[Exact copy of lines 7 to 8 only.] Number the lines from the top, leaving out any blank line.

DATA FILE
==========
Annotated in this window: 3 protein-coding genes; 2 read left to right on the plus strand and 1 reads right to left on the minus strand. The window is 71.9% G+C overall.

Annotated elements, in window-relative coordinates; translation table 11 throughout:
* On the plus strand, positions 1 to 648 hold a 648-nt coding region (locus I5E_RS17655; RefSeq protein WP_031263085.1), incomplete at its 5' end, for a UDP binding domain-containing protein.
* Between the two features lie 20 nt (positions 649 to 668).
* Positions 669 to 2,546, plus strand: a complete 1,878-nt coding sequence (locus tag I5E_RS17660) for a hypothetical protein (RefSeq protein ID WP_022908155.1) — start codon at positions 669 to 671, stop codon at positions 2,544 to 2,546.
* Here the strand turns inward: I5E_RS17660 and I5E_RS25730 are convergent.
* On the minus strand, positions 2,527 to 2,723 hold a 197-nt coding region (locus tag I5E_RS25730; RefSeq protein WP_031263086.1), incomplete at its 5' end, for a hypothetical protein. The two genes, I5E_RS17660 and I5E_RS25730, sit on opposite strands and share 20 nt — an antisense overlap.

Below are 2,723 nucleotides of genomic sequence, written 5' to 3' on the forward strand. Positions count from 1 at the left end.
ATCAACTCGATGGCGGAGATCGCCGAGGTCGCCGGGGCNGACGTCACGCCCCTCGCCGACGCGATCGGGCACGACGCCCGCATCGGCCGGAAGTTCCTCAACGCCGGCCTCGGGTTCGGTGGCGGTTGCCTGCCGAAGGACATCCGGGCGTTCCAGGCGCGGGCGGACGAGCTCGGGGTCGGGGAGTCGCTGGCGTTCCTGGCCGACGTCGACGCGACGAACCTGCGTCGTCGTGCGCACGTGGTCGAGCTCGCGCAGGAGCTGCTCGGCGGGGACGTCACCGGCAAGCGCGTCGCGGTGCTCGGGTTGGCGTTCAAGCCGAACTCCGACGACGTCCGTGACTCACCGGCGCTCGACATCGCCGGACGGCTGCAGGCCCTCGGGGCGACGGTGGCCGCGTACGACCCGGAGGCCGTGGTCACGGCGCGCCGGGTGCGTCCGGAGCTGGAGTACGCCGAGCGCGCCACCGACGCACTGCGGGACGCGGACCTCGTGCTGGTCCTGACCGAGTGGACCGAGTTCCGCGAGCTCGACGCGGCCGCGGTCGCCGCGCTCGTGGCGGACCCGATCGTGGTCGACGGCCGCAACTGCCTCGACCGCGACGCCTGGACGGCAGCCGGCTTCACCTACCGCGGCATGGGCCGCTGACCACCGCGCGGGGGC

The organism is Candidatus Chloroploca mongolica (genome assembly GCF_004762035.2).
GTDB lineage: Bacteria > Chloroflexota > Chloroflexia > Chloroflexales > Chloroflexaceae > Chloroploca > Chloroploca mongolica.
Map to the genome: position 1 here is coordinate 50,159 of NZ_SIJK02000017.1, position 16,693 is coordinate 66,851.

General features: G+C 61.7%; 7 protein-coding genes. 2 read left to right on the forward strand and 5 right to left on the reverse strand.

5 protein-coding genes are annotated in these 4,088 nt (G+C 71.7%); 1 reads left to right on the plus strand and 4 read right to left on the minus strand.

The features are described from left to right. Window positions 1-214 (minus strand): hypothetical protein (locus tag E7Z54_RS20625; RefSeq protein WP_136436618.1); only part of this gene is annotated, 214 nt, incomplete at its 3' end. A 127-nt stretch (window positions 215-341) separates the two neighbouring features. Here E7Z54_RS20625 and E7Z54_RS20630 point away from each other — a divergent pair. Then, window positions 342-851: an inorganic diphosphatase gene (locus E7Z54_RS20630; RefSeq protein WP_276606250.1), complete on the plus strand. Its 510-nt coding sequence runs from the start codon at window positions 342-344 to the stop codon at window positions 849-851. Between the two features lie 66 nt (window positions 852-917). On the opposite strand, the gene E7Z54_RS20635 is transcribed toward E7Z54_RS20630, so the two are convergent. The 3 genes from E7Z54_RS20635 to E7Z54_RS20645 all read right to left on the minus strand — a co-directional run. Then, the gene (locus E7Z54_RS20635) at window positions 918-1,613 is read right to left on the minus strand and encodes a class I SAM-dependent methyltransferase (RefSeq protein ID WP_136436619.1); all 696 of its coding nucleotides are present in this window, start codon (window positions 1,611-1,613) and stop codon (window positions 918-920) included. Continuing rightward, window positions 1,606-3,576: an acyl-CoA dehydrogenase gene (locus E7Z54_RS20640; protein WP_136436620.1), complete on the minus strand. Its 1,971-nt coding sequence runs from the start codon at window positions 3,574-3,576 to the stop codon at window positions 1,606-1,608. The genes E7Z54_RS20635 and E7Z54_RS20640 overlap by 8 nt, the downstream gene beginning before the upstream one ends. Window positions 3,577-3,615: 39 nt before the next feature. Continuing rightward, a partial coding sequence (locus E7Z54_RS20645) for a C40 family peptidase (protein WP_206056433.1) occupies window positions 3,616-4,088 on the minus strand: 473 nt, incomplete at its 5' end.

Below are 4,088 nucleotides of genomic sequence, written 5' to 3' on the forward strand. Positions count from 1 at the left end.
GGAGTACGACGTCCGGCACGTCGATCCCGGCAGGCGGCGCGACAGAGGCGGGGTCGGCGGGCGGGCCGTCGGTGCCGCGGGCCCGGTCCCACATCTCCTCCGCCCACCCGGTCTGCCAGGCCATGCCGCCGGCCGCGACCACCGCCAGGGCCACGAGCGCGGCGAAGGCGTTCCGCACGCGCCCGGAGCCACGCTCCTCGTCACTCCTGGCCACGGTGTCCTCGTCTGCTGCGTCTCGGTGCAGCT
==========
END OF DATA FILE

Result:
* On the minus strand, positions 2,527 to 2,723 hold a 197-nt coding region (locus tag I5E_RS25730; RefSeq protein WP_031263086.1), incomplete at its 5' end, for a hypothetical protein. The two genes, I5E_RS17660 and I5E_RS25730, sit on opposite strands and share 20 nt — an antisense overlap.

Below are 2,723 nucleotides of genomic sequence, written 5' to 3' on the forward strand. Positions count from 1 at the left end.